As great as the Cameron/3-D bits are, for me the excitement begins and ends with the pairing of del Toro and Lovecraft. The late horror author always provides a challenging, rewarding read, and "At the Mountains of Madness" is one of his standout works. Del Toro's unique artistic vision falls perfectly in line with Lovecraft's, whose work is marked by career-spanning themes of madness and the dangers of the unknown. It is a credit to Lovecraft's talent that his work has largely defied big screen adaptations -- the writing is, simply, very dense -- and it is equally a credit to del Toro's abilities that he's cracked the story in a way that he feels confident about.
If you're not familiar with Lovecraft's work then you might be curious to know exactly why forward movement on "At the Mountains of Madness" is so exciting. That's why I'm here now, as you'll learn after the jump.
Lovecraft stands apart from many early horror authors in the way he gets inside his character's heads, charting their descent into madness. His works feature creatures, ancient, alien things whose very appearance can drive a person to insanity. Reading it though, you're not scared so much by the creature's description, but rather by the human witness's response to said creature. Del Toro will undoubtedly deliver nightmare-inducing creatures in his telling of "Madness," but he too excels at building suspense out of a character's arc into insanity. (see: Vidal's crumbling in "Pan's Labyrinth")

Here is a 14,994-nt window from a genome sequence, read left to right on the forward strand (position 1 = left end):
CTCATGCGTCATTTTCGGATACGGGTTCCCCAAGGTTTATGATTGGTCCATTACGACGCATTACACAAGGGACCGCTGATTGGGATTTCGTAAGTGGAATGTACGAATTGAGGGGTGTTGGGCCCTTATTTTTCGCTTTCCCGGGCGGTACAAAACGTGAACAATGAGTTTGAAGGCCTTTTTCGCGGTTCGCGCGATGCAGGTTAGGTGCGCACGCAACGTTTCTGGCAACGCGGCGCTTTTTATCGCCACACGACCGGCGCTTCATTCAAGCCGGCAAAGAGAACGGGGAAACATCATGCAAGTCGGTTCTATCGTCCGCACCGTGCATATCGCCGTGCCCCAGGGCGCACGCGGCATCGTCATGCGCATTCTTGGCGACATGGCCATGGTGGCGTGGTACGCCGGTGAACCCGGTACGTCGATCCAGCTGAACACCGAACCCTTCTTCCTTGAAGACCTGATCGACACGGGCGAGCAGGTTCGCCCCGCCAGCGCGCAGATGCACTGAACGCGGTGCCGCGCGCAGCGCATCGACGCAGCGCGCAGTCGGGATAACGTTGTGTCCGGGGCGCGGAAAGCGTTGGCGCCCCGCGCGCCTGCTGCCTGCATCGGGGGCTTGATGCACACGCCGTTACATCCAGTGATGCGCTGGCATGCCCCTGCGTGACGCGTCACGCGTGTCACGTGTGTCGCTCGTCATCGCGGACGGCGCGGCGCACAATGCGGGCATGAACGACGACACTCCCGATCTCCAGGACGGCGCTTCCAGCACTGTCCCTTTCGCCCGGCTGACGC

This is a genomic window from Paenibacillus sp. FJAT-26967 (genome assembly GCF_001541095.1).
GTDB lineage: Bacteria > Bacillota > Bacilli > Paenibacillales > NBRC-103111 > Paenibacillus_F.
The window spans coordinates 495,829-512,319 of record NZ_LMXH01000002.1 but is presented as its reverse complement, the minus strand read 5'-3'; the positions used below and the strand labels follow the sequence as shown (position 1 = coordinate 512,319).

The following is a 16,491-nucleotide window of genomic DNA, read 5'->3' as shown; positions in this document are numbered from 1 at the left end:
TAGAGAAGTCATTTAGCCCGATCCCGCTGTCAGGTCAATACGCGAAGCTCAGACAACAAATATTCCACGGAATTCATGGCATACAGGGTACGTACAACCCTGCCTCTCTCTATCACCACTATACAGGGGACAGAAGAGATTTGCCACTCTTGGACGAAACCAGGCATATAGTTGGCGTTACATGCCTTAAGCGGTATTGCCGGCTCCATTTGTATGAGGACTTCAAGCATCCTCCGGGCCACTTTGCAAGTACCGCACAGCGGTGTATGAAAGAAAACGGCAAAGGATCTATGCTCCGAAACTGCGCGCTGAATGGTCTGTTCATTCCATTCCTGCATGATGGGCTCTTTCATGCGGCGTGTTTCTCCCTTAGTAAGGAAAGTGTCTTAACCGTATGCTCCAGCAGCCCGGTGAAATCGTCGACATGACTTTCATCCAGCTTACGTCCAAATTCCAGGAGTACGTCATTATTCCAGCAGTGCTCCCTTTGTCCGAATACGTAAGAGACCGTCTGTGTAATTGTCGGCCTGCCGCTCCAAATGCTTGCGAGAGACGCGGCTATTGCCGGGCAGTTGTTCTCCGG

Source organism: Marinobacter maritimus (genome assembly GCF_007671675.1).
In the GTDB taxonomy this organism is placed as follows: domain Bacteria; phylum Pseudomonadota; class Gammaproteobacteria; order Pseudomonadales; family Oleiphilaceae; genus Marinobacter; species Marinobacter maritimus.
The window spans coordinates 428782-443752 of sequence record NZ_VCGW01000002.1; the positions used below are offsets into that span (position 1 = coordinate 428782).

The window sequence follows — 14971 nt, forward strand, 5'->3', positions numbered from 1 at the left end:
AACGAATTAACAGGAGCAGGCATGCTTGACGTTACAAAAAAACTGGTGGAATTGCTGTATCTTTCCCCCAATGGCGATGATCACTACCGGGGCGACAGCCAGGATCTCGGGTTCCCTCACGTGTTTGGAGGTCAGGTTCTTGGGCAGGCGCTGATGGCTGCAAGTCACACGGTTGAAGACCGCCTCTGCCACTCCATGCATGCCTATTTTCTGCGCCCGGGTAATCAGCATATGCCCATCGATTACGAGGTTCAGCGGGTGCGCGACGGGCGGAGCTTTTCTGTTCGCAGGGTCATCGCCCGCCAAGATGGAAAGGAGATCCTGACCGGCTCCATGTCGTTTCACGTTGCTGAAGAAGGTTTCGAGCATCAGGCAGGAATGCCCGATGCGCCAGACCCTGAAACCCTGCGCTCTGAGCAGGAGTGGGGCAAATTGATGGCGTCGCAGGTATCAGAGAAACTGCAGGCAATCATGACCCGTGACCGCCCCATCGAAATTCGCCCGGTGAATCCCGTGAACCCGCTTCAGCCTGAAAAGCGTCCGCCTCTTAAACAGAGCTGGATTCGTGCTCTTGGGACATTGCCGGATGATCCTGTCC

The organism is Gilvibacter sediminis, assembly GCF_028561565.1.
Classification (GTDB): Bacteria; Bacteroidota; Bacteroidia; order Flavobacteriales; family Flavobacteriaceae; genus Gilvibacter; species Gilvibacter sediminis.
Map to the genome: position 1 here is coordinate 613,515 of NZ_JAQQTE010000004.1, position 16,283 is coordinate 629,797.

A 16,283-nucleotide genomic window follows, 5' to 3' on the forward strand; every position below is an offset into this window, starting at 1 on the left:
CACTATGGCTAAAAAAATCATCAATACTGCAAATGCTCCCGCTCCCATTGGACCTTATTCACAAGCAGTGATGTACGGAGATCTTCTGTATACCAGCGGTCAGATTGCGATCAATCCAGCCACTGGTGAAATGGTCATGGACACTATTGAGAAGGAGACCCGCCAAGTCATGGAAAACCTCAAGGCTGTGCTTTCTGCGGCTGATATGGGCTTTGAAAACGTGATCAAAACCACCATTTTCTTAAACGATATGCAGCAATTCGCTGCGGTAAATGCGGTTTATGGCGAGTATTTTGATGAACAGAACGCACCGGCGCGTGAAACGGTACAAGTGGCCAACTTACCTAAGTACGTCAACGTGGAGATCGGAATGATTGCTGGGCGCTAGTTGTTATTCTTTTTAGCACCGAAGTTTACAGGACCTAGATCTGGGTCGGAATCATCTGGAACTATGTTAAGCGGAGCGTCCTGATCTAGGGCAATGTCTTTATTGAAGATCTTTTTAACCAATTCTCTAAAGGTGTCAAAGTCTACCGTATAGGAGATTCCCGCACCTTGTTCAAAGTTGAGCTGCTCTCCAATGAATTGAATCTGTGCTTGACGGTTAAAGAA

I mentioned above that del Toro will give life to the creatures in Lovecraft's much-explored Cthulhu mythos. This really deserves its own bullet-point though. Look at del Toro's "Mimic." His "Blade II" vampires. The Pale Man in "Pan's Labyrinth." Especially the Pale Man. This is a guy who has built a career out of putting nightmare-inducing imagery on the big screen. The words Lovecraft used to describe his beasts... del Toro will take those passage and turn them into something that will really freak us out.
He's Already Been There
Del Toro has been trying to get "Mountains of Madness" happening for some time, it's true. But he's already flirted with the Cthulhu mythos in film. "Hellboy" comic creator Mike Mignola has frequently credited the works of H.P. Lovecraft as an inspiration for his work. You can see it on display clearly in del Toro's "Hellboy" movie. The Ogdru Jahad, massive, tentacled beast-things seen at the movie's climax, are directly inspired by elements of Lovecraft's Cthulhu mythos.
The World Needs More Terrible Things From Guillermo del Toro
By "terrible" I mean "fear-inducing." Just about everything del Toro touches is imbued with some sort of imagery that is deeply unsettling. Despite that, he hasn't done something that could properly fall into the horror genre since at least "The Devil's Backbone" (2001), or possibly even "Mimic" (1997), depending on how you define the term. "Mountains" is inescapably a work of horror, and it will be good to see del Toro diving in with only one purpose: scaring us to the limits of our sanity.